Asian Development Bank: 2011 Annual Evaluation Review

Available at ADB website


This report summarizes the key findings and lessons of evaluation studies carried out in 2010, and provides trends in the success rates of ADB operations. It also reviews the recommendations from evaluation reports and the status of actions taken by ADB Management in response to these recommendations. The report also reviews the work program accomplishments of IED in 2010.

Key Findings and Issues

Declining performance in terms of success rates. According to the past data, success rates have not reached 80%, although this is ADB’s corporate target for 2012. Performance began to decline in approval year 2000 after peaking at over 70%. Although the declining trend is supported by a limited sample size, the project and program performance report (PPR) system indicates that this trend will continue unless significant corrective measures are taken. Based on the new PPR system, about 25% of ongoing projects are facing implementation challenges and are at risk of not meeting their objectives (which confirms IED’s previous findings that portfolio performance ratings were overrated in PPRs)-an important issue that needs to be addressed.

Acting on recommendations. In its second full year of operation and with 95 (47%) of the 203 recommendation action plans validated by IED, the Management Action Record System (MARS) has evolved to become more relevant and useful to ADB’s Board, Management, IED, and other users. Most of the issues pertaining to its implementation (such as action plan formulation, tracking, and stocktaking) have been discussed and addressed. However, some remaining issues could be addressed to improve the implementation and effectiveness of the MARS:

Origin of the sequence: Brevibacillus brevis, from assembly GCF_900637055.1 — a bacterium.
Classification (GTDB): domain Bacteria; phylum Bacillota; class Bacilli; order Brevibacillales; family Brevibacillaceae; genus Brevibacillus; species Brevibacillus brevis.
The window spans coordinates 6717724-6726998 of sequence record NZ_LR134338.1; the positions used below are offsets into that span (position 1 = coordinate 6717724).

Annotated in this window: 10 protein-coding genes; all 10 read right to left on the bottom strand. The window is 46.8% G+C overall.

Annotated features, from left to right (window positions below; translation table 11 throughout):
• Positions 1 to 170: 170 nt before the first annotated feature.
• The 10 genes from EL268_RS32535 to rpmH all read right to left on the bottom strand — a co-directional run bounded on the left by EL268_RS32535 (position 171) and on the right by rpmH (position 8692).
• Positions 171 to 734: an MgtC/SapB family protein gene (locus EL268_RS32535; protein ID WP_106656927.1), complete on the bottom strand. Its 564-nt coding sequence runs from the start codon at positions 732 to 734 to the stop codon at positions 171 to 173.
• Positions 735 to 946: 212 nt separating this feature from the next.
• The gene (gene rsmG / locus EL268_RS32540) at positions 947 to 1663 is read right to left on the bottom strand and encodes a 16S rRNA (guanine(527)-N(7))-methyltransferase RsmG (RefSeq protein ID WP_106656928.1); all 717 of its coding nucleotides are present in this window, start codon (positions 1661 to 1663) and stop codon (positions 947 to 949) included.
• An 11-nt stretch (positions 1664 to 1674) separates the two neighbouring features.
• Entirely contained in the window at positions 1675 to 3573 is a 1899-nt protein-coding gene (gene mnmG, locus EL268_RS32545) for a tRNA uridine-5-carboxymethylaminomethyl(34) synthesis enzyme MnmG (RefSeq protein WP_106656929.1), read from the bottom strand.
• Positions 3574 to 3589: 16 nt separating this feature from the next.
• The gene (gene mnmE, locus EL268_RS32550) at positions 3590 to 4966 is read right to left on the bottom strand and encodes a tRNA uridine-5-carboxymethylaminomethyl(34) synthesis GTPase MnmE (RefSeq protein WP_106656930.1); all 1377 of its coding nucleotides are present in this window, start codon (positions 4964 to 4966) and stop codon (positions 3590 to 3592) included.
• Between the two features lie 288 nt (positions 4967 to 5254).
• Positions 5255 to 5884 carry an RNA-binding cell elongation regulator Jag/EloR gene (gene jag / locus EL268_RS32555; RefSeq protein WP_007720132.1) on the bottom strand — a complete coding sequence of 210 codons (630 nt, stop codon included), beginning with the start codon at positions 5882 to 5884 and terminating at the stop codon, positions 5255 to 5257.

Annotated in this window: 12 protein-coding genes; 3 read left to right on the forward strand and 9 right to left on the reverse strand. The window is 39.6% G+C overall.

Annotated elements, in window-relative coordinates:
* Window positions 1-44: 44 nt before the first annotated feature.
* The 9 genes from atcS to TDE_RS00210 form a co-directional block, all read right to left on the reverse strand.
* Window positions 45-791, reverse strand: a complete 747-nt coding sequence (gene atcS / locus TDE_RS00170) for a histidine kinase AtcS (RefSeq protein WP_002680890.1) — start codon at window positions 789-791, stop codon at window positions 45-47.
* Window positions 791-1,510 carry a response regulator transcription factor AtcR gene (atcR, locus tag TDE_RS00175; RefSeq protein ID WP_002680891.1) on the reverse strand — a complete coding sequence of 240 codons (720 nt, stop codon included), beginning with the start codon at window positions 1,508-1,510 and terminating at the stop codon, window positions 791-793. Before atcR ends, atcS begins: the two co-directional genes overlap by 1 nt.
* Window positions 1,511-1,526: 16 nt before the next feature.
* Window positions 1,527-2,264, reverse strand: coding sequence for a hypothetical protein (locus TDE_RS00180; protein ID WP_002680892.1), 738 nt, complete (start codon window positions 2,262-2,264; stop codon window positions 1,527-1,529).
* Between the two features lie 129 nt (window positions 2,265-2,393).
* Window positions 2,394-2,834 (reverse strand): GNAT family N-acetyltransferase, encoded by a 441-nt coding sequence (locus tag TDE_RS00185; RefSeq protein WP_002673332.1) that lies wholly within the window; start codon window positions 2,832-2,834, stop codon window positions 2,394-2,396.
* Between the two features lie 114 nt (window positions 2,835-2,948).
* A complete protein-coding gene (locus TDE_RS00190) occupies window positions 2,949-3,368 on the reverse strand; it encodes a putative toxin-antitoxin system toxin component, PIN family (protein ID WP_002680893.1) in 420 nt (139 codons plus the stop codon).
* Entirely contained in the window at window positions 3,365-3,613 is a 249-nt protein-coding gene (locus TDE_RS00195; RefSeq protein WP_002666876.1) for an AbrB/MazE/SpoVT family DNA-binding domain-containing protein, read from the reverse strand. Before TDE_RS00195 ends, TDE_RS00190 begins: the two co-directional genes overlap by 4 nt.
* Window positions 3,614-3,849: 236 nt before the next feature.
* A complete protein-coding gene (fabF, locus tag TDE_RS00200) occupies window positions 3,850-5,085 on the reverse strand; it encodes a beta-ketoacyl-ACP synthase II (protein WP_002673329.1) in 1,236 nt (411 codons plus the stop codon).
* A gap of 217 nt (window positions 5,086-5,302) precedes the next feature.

• Downgrading of ratings by the Independent Evaluation Department. Some actions rated by the implementing or coordinating departments were downgraded because they did not comply with the spirit or context of the recommendations. This is indicative of the need for more contextual information and/or consultations between ADB Management and IED. Management or its designated departments/offices may consider consulting IED on the context of the recommendations and their timing, while ensuring that IED’s independence is not compromised.
  • Validated partly adopted ratings. A review of the nine recommendation action plans rated partly adopted by the implementing or coordinating departments and IED reveals that the completion of action targets was constricted by ambitious or unrealistic action completion target dates (ACTDs). In formulating action plans and setting their ACTDs, implementing or coordinating departments should take into account the complexity, magnitude, expected impact, and nature of the actions and their corresponding targets. Likewise, external risk factors that could affect implementation of the proposed actions should be assessed and properly mitigated.
  • Timely updating and reporting of management action records. Significant improvements were observed in 2010 in entering the required data in the MARS. However, there is a need to ensure that information in the MARS is regularly updated so that it can be used as a source of information by Management for the development or management of current and future ADB projects and programs. To encourage the timely posting of information, staff incentives and recognition may be considered. This would uphold the usefulness of the MARS and lead to more robust real-time tracking, updating, and reporting of Management actions on recommendations.

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